Originally published at Risingshadow.Mark A. Latham's exciting and richly told novel, The Lazarus Gate, was a most pleasant surprise for me. It's an exceptionally entertaining novel that combines many different elements in an amazing way. It's a veritable page turner that may cause temporary literary addiction, because it hooks the reader from the start and almost forces the reader to stay up until morning, trying to finish it as fast as possible to find out how the story ends.When I began to read this novel I didn't know what to expect from it, because I'd only heard a few things about it and was mostly unaware of its contents. I found myself enjoying the story very much, because it was a gripping and genuinely intriguing story with many twists.To be honest, entertainment-wise this novel is one of the best and most compelling novels I've read this year, because it's first-rate entertainment with plenty of style. It's also one of the best Victorian speculative fiction novels I've ever read due to the fact that the characterisation is good and the author knows how to create an excellent atmosphere. Many Victorian speculative fiction novels have been written during the recent years, but this kind of well-researched, fluently written and entertaining novels are unfortunately rare. This novel is a bit akin to James P. Blaylock's Langdon St. Ives novels in terms of prose, quality and storytelling. It's also slightly reminiscent of the novels written by George Mann.The Lazarus Gate can be categorised as a fantasy novel that combines fantasy, science fiction, weird science, horror and gothic elements with a dash of Sherlock Holmes. It reads like a fantastical blend of Charles Dickens and Sherlock Holmes.Mark A. Latham blends different elements in a superb way and creates an incredibly fresh story that's full of surprises and twists. When you begin to read this novel, you'll notice that it has clearly been written out of love for storytelling, because it feels exciting and fresh.Here's information about the story:- The prologue: Sergeant Clegg is pursuing anarchists who are responsible for an explosion. When the policemen are about to arrest the anarchists, they disappear and only a body of a man with a mutilated hand is found... Captain John Hardwick is being held captive by Burmese rebels. He is released from the Burmese prison... The Artist has finished painting his latest works and sends his servant on an errand. He also feeds his pets...- John Hardwick returns home, escorted by Captain James Denny. He doesn't know where to live or what to do, because he hasn't had a chance to think about financial matters. He organises his life and gets a message from Sir Toby Fitzwilliam to meet him at the Apollonian Club. He meets Sir Toby who asks him to join a group of investigators to fight a secret war (the group represents various government agencies). He accepts the proposition and joins the group.- John Hardwick begins to investigate the dynamite incidents. The mysterious people in black seem to plague the city and nobody knows anything about them, except that they are always near the explosions. Soon Hardwick finds out that the mysterious happenings may be connected to parallel universes and the dynamiters may not be from our world...This the beginning of a wonderfully written story that's full of entertainment, adventure and surprises.The story flows fluently and effortlessly from start to the amazing finish without any kind of problems. I appreciate it that the author takes his time to introduce the protagonist and the happenings to readers. It's great that he doesn't rush things, but lets the story unfold in a natural and compelling way.The Lazarus Gate is Captain John Hardwick's story and it is told by him. His personal and distinct voice makes the story interesting, because he has his own views about many things. He also makes his own conclusions about certain things.John Hardwick is a fascinating and well-created protagonist, because he's a retired army captain who has an opium addiction. Duty, honour and loyalty mean a lot him, because has served in the army. He's a resourceful man who doesn't give up easily when he's interested in something. He has to think about where his loyalties lie, because he has to be loyal to the army and also to the group of men he's working for. His courage and loyalty are tested when he begins to investigate the explosions.Hardwick's opium addiction is handled well. He was given opium in the Burmese prison and has ever since been addicted to it. He has been cured from his addiction, but he still craves opium. The author writes well about the protagonist's feelings about his addiction and how disgusted he is by his weakness.Hardwick's brutal experiences at the Burmese prison camp have had quite an impact on his life. He is still haunted by what happened there, because he was tortured and treated in a brutal and inhuman manner. Although he was kept alive, he was treated horribly and suffered a lot.I enjoyed reading about John Hardwick's personal life and his family relations. It was especially enjoyable to read about his father and what kind of secrets were revealed about him. It was also interesting to read about his sister and her fate.I also enjoyed reading about Hardwick's detective work and adventures, because his work took him to the streets of London and to such notorious and sinister places as opium dens. He was like a fish out of water in London, because he hadn't been there for a long time. He found himself a bit lost in the middle of dynamiters, gangsters, gentlemen, officers, psychics, thieves, murderers and gypsies. It was enjoyable to read about his investigations, because he met different kinds of people and visited many places.The author writes vividly about the secondary characters. For example, Ambrose Hanlocke - a member of Sir Toby's group - is described as a likeable rogue in a splendid way. The author writes charmingly about him and his traits and shows how boldly he uses the club and its services. Rosanna is also a well-created character, because she's an approriately mysterious gypsy woman who has the gift of Sight. She helps Hardwick in her own unique way.What happened between Hardwick and Rosanna was handled exceptionally well. The author wrote realistically about Hardwick's feelings and his difficult situation. Hardwick had to think about many things when he met Rosanna and found her attractive, because his life had changed, but he still had duties that needed to be taken care of. His feelings were explored in a convincing way.There are many surprises and scenes in this novel that will delight readers. I won't go into details about them in order to avoid writing spoilers, but I'll mention that John Hardwick has quite an adventure ahead of him when he begins to investigate things and meets the Artist. His life changes in many ways during the investigations.Mark A. Latham writes fascinatingly about the war between parallel universes. It was interesting to read about the Othersiders and their society, because their world was similar yet different from our world. Their world was led by an enigmatic dictator called Lazarus who was sworn to lead his people to salvation from the growing esoteric threat that was about to destroy everything. The Othersiders were afraid of the demons that lurked behind the veil, because they were breaking through, and the scientists were having problems with ghostly manifestations and violent explosions of pure chaos (the spiritualists paved the way for these incidents by contacting the dead).The Apollonian Club plays an important part in the story, because John Hardwick is invited there to join a secret group of agents. The author's descriptions of the club and its members are delightfully vivid. Reading about what happened at the club and how the agents worked together was interesting, because the author seemed to have thought of all the necessary details. Everything felt genuine and believable.The meeting between John Hardwick and the Artist is an excellent scene. What happens between these two characters is fascinating and brutal. It was interesting to read about the Artist's talents and his pets, because he was an extraordinary man with a talent for painting the future on canvas. He had terrifyingly deformed pets, which he kept alive by feeding meat to them.There's an authentic and realistic atmosphere in this novel, because the author has a fantastic sense of time and style. He writes beautifully about the places and different people. He pays a lot of attention to minor details and also to certain historical details, but manages to keep the story light and entertaining. His descriptions of the different places are so vivid and vibrant that when you read about them, you can almost feel like you're in Victorian London.There's also an intriguing sense of impending doom in this novel. The author writes surprisingly well about what the agents do to prevent the threat of the Othersiders and in what kind of trouble they find themselves when they try to do their work. The threat of the Othersiders is real and the agents have to do their best to save the world. The ending of this novel reveals how great the threat is and offers readers an astonishingly macabre sight with weirdness that has a Lovecraftian feel to it.One of the best thing about this novel is that Mark A. Latham writes fluently about what kind of dangers and risks are involved in travelling between parallel universes. He writes realistically about what can happen to people when something goes wrong, because the consequences can be terrifying and unexpected.I also want to mention that it's good that the protagonist isn't invincible, but just as vulnerable as any other man. He bleeds and suffers like other men, and he has his own problems and hardships. He also faces treacheries during his work.If you're fascinated by British English and Victorian way of life, you're in for a treat when you begin to read this novel. You most likely won't be able to resist the lure of this novel, but will be totally hooked by it, because Mark A. Latham uses old sayings, experssions and words to emphasise the Victorian atmosphere and way of life. This is great, because it adds a touch of realism to the story that is lacking from several similar kind of novels. I think that readers will be delighted to read about such words as hansom, penny dreadful, Black Maria etc, because they're seldom found in speculative fiction novels.There's wonderfully dry and witty British humour in this novel that I found charming. It's nice that the author has managed to add a bit of humour to his story, because it lightens the story in a fantastic way and makes it even more entertaining.I look forward to reading more stories and novels by Mark A. Latham, because he's a talented wordsmith who writes entertaining speculative fiction. He's a good and passionate storyteller who has plenty of imagination. By the way, if you enjoy this novel and find it interesting, you'll be pleased to know that the second novel will be published during autumn 2016.Mark A. Latham's The Lazarus Gate is an excellent historical speculative fiction novel to readers who love good mystery, adventure and fantasy stories. If you enjoy reading Victorian speculative fiction, this novel will impress you. I was personally very impressed by this novel and the author's storytelling skills, so all I can say is: More, please!Excellent entertainment!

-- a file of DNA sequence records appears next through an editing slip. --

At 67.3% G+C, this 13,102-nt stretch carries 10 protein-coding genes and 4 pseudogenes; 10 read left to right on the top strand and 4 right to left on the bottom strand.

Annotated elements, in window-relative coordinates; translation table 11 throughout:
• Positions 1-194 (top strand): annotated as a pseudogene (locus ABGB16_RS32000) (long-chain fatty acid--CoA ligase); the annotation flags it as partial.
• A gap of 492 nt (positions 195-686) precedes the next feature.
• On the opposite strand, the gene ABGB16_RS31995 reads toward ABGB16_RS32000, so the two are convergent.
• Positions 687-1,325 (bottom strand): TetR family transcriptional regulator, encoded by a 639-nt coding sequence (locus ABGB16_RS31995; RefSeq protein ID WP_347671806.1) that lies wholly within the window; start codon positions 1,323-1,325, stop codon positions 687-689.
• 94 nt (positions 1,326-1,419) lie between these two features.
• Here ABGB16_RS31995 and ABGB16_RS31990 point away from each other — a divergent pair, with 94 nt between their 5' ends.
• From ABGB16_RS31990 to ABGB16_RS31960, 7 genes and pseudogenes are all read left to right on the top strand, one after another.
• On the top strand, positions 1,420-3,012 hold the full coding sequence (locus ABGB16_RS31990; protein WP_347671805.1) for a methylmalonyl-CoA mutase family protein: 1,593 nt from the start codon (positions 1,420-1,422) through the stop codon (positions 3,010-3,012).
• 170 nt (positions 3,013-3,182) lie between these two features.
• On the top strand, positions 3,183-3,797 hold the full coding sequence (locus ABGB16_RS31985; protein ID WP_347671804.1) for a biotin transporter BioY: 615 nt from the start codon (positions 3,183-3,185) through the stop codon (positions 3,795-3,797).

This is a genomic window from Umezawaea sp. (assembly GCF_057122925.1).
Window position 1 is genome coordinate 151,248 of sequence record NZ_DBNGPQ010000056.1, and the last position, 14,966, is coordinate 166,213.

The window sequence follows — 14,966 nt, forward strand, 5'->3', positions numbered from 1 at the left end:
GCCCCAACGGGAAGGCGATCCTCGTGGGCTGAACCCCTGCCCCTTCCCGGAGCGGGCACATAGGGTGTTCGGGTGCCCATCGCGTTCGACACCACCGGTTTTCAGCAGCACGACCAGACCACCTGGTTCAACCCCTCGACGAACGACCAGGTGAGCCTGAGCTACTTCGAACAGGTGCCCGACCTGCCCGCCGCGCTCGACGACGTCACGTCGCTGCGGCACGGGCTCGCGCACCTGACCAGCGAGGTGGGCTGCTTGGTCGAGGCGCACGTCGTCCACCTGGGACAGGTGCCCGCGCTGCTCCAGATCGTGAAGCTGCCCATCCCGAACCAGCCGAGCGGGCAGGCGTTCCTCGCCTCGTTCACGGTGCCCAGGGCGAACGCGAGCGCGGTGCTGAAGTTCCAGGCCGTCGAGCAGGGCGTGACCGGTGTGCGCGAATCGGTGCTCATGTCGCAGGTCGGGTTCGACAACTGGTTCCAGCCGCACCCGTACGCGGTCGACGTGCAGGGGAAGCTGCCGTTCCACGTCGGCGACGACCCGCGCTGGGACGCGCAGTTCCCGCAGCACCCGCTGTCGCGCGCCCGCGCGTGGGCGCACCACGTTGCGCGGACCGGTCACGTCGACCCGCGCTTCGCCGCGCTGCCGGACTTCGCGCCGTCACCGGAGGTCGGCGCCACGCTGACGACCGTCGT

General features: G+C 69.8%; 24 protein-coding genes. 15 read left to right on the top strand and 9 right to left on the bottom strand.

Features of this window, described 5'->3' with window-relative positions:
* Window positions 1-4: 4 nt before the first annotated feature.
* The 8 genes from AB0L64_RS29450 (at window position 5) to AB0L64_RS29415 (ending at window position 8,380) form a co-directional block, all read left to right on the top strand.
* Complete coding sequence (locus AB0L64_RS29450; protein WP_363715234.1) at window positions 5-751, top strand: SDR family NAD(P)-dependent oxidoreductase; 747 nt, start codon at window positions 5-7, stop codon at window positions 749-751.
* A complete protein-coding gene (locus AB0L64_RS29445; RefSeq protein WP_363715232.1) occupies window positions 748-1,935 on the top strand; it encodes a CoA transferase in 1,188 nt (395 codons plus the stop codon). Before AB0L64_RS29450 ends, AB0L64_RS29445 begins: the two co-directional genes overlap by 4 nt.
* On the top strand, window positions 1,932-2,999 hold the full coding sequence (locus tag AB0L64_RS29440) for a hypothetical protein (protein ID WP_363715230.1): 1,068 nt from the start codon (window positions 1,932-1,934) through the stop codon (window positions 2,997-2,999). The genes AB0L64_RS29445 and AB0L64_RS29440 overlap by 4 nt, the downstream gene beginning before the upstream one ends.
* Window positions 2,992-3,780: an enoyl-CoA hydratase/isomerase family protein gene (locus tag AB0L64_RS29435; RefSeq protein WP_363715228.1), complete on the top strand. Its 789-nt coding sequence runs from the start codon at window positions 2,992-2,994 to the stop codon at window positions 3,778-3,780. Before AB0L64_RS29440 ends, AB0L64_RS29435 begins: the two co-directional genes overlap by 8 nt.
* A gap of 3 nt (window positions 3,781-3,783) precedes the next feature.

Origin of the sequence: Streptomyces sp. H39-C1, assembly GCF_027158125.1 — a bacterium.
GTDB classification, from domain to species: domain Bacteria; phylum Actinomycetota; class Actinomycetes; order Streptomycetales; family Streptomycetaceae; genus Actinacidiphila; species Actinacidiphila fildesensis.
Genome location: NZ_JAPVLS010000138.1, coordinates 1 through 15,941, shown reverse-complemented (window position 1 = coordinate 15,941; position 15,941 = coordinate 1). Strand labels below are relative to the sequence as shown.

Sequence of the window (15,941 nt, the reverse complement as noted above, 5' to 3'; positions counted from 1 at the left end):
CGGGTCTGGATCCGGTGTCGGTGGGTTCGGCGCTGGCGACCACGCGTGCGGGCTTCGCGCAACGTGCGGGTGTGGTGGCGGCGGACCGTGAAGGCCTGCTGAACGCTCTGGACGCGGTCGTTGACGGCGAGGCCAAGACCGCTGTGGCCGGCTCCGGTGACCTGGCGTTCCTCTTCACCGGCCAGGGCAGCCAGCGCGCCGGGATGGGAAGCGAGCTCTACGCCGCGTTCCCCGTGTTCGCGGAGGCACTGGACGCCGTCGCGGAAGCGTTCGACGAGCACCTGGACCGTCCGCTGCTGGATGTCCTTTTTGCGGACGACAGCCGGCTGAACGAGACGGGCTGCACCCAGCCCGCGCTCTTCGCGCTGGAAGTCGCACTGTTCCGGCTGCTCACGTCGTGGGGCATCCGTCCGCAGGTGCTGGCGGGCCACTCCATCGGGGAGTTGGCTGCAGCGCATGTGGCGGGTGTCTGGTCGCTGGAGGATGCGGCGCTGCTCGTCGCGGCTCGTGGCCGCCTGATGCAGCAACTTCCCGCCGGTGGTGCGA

• Barbara ★